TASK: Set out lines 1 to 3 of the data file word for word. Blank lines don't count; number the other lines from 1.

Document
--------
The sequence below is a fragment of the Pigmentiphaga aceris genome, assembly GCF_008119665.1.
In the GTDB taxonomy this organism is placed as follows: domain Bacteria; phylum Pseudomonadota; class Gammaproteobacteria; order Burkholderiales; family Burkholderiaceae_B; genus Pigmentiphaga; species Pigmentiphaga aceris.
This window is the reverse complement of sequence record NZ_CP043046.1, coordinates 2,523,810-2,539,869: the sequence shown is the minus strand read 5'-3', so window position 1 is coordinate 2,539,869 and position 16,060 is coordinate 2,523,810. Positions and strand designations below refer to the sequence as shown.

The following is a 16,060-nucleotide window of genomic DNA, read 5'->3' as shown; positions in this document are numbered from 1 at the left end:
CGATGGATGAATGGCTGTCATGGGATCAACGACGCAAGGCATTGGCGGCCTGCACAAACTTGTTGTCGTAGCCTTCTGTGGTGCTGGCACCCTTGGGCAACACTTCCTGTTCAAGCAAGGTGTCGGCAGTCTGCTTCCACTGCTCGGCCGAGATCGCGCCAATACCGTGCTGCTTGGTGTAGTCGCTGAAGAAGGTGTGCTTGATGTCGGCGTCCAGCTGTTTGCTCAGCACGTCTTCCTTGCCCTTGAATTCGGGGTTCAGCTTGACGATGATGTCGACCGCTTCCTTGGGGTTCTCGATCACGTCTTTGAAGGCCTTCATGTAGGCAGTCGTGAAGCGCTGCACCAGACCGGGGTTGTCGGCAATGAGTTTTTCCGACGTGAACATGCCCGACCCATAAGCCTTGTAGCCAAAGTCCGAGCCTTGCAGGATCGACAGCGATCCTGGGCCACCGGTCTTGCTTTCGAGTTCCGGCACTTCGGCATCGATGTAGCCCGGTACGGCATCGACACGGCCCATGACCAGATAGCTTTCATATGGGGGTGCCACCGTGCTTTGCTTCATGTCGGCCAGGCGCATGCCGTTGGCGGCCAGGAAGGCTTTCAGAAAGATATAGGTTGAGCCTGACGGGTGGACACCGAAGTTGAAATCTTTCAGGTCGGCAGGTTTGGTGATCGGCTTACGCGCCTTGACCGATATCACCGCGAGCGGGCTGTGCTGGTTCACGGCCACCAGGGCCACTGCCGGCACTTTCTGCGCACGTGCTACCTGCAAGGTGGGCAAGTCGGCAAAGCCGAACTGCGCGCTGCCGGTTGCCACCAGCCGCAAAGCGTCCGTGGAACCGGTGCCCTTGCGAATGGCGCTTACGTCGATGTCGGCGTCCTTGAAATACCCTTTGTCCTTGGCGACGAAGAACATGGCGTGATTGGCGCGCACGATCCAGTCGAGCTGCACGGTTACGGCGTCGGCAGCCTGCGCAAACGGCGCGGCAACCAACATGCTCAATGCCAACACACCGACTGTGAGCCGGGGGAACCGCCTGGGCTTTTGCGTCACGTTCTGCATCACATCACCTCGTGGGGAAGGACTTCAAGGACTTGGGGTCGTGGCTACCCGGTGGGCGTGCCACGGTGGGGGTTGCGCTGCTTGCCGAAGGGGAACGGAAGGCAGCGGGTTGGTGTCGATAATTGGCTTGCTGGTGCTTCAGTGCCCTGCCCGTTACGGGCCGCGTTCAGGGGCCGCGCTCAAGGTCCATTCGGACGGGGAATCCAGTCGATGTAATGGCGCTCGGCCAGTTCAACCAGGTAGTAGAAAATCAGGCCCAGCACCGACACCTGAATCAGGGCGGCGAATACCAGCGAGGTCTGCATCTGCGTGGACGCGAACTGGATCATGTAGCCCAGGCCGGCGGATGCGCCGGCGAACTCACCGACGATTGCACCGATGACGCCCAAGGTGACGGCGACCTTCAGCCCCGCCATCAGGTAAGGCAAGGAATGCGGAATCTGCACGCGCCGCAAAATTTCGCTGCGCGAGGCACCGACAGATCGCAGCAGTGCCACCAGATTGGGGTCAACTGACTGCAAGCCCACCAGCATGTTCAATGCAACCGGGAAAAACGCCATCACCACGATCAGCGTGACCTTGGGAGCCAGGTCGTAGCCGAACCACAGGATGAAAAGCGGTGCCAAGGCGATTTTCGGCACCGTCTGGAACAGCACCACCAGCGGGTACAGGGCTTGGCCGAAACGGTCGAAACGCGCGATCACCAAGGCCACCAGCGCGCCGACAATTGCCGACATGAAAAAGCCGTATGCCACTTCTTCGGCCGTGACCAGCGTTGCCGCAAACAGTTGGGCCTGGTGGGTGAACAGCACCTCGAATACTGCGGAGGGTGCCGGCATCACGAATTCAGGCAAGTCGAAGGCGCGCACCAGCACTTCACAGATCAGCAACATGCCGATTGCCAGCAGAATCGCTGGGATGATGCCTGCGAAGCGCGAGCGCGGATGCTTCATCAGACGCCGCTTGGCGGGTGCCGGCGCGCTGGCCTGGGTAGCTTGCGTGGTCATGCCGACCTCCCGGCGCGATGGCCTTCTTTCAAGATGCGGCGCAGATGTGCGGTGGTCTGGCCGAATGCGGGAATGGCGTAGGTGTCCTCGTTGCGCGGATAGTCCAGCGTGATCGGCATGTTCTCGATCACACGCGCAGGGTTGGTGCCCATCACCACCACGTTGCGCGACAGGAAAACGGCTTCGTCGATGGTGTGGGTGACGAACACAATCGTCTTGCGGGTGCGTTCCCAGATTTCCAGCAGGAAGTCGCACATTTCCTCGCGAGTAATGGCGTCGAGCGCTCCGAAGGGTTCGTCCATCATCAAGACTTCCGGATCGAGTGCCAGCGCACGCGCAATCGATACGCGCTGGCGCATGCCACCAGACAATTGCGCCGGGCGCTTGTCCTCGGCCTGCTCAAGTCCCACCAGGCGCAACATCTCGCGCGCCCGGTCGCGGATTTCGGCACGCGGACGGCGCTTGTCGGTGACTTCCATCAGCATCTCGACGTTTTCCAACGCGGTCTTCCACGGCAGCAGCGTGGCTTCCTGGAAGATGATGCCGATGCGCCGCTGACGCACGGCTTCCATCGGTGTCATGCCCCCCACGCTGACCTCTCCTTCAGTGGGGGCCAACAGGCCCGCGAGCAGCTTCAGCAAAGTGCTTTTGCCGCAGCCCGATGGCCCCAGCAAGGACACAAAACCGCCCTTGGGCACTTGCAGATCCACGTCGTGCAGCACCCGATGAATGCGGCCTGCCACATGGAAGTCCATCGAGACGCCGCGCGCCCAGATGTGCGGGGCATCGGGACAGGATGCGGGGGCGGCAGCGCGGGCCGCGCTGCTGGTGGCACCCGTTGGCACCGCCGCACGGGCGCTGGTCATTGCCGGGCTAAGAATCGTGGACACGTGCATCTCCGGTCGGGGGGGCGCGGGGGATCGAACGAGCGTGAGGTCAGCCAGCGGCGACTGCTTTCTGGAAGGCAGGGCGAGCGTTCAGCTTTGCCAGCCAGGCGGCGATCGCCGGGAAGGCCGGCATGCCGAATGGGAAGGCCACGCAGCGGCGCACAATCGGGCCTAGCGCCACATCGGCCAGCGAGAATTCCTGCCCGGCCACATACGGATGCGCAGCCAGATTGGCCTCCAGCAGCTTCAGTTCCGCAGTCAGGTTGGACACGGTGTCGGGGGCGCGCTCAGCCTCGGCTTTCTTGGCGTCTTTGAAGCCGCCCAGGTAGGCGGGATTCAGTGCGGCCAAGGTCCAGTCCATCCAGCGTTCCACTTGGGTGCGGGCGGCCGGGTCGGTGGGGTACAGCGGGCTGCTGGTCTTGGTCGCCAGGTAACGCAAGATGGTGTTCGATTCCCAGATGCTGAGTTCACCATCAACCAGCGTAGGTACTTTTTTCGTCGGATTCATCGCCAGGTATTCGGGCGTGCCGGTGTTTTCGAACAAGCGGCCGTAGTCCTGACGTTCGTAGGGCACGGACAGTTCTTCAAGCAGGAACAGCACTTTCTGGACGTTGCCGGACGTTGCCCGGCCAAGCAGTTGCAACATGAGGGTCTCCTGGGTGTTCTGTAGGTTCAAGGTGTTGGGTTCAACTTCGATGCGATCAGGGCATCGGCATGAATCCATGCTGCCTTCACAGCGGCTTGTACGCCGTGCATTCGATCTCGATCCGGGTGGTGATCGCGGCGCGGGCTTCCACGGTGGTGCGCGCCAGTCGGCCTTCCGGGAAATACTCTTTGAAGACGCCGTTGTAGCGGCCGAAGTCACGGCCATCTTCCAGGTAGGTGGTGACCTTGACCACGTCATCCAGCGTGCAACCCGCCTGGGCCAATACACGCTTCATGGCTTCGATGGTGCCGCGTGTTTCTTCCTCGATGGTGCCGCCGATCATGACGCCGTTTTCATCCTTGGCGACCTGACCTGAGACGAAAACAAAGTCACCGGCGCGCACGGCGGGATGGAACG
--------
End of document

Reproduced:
The sequence below is a fragment of the Pigmentiphaga aceris genome, assembly GCF_008119665.1.
In the GTDB taxonomy this organism is placed as follows: domain Bacteria; phylum Pseudomonadota; class Gammaproteobacteria; order Burkholderiales; family Burkholderiaceae_B; genus Pigmentiphaga; species Pigmentiphaga aceris.
This window is the reverse complement of sequence record NZ_CP043046.1, coordinates 2,523,810-2,539,869: the sequence shown is the minus strand read 5'-3', so window position 1 is coordinate 2,539,869 and position 16,060 is coordinate 2,523,810. Positions and strand designations below refer to the sequence as shown.